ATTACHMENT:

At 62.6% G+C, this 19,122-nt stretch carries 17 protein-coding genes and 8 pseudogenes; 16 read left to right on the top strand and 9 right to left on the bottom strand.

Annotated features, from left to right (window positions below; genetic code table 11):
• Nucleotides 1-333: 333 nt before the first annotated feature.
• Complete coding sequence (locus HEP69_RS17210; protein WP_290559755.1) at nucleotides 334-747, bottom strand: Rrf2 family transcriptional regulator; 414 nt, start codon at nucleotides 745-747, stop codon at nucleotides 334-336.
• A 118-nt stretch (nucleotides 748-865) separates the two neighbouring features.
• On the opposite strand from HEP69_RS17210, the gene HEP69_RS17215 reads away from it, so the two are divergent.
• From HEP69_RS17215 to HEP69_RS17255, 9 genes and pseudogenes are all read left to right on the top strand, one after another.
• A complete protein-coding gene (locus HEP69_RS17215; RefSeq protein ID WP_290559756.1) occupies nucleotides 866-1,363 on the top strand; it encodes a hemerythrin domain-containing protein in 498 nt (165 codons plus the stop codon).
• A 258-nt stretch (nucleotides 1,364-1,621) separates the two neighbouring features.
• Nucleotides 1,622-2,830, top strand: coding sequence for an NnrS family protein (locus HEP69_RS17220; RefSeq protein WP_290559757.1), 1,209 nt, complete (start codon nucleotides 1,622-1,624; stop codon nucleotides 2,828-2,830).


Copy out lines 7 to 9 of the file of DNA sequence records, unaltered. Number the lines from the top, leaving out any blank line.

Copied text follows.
• From HEP69_RS17215 to HEP69_RS17255, 9 genes and pseudogenes are all read left to right on the top strand, one after another.
• A complete protein-coding gene (locus HEP69_RS17215; RefSeq protein ID WP_290559756.1) occupies nucleotides 866-1,363 on the top strand; it encodes a hemerythrin domain-containing protein in 498 nt (165 codons plus the stop codon).
• A 258-nt stretch (nucleotides 1,364-1,621) separates the two neighbouring features.